Leading Boldly: Emerging Leaders on the Frontlines for Social Change
There has been a heightened awareness and a greater sense of urgency of the need to address the inequities laid bare by a cascade of crises in recent years. This has highlighted the work of leaders on the frontlines for social change. Leading Boldly, The USC Center on Philanthropy & Public Policy’s new series, focuses on emerging leaders who are working on an array of issues and varying approaches to create a more equitable society.
Four remarkable leaders, whose life experiences give them inspiration and strength, share their personal stories and reflect on their leadership journeys with Fred Ali, the retired President and CEO of the Weingart Foundation and a former nonprofit leader. The interviews are inspired by the words of Booker T. Washington: “Success is to be measured not so much by the position that one has reached in life as by the obstacles which he has overcome while trying to succeed.”
The series is underwritten by
Bank of America and the Weingart Foundation.
Desmond Meade, President, Florida Rights Restoration Coalition, shares his leadership journey and discusses his greater motivation beyond the work, overcoming addiction, homelessness, and incarceration to embrace a calling to work in service of others. Desmond speaks on the power of philanthropy to advance opportunity and justice as well as the need to support and trust in the transformative ideas of leaders on the frontlines of social change.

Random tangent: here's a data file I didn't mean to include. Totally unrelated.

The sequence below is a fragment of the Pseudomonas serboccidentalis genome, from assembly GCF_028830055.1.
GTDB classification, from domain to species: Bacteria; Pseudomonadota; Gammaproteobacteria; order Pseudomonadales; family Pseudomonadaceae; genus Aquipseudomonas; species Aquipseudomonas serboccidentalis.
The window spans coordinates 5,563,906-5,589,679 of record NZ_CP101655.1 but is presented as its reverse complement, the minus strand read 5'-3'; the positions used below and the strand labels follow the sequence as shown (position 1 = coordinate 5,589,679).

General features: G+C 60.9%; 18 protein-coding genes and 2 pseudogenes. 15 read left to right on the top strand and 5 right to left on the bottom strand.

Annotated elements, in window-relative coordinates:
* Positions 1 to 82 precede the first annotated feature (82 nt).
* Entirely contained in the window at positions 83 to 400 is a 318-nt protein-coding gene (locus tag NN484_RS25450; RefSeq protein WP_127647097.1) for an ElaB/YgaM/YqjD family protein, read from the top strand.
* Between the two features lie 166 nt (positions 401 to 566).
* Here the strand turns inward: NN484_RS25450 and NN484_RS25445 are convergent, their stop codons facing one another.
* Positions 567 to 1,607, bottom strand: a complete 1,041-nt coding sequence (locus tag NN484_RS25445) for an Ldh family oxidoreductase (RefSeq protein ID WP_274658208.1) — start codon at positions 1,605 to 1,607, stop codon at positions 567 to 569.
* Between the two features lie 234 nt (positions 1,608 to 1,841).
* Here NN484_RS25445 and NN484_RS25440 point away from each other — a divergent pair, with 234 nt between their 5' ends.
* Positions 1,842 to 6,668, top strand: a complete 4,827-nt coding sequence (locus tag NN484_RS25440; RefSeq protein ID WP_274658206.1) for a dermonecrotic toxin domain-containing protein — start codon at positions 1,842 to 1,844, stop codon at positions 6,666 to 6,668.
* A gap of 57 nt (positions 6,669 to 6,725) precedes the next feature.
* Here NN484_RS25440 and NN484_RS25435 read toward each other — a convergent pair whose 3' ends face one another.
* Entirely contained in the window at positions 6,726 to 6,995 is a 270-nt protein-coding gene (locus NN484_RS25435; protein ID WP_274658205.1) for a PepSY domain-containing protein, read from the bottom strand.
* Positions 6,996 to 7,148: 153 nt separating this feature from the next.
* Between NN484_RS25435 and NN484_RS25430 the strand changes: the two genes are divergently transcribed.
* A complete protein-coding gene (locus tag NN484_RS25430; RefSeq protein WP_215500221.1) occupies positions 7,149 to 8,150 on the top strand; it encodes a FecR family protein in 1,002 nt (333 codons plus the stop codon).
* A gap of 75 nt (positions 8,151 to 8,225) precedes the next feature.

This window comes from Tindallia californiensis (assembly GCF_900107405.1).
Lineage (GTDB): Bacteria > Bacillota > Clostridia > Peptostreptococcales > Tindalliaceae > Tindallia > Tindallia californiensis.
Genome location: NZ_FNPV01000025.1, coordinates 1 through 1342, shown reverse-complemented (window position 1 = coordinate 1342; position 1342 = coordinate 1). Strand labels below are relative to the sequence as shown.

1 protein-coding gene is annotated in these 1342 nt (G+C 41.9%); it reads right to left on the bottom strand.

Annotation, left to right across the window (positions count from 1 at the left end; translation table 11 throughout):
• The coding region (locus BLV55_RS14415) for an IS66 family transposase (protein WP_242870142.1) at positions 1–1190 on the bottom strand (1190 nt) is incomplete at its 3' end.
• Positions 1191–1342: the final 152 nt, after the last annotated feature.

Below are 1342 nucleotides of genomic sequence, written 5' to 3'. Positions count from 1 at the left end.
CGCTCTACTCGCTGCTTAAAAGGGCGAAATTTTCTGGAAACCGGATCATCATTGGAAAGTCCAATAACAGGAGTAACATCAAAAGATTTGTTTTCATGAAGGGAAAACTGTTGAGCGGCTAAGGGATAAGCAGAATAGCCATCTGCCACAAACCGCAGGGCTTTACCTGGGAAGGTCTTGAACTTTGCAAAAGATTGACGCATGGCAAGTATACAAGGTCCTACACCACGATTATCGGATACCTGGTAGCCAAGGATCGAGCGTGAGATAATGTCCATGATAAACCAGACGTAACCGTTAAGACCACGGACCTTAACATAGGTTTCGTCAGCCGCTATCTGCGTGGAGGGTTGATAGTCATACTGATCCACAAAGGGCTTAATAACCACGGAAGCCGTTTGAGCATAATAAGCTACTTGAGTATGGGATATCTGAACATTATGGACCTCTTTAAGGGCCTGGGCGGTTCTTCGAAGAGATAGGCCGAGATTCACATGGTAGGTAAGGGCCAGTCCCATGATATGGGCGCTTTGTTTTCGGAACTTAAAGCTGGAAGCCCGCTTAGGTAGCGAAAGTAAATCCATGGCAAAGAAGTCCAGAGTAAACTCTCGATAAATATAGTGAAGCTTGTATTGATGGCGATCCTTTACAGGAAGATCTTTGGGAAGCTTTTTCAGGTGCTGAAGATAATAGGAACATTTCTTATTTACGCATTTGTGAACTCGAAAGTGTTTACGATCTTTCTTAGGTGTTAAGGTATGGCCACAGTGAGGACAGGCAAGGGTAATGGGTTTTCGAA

Greisa Martinez Rosas, Executive Director, United We Dream, shares that a series of life experiences compelled her commitment to social justice; crossing the Rio Grande River at seven years old to growing up in the South as an undocumented and queer youth. Greisa discusses strategic alliances to resist race and gender oppressions, using her voice as a truth-teller and teaches us that investing in emerging leaders like herself is our hope for a more equitable future.
Phi Nguyen, Executive Director, Asian Americans Advancing Justice – Atlanta reflects on the leadership challenges she has faced during a period of increasing anti-Asian racism and violence. Phi offers hope, using her platform boldly and responsibly, leading within her organization, and offers insights to philanthropy – going beyond the grant, trusting your grantees, and providing unrestricted funding – while stressing that more needs to be done to understand and support Asian American communities.
Reverend Jennifer Bailey, Founder and Executive Director, Faith Matters Network channels her early life experiences of isolation and marginalization into a ministry of belonging and healing. She discusses her work centered on creating communities of belonging and healing the healers. Jennifer challenges the use of the terms such as “young” and “emerging”, – reminding us that leaders have moments of awakening at different points in their lives and to invest in people regardless of age or stage of development.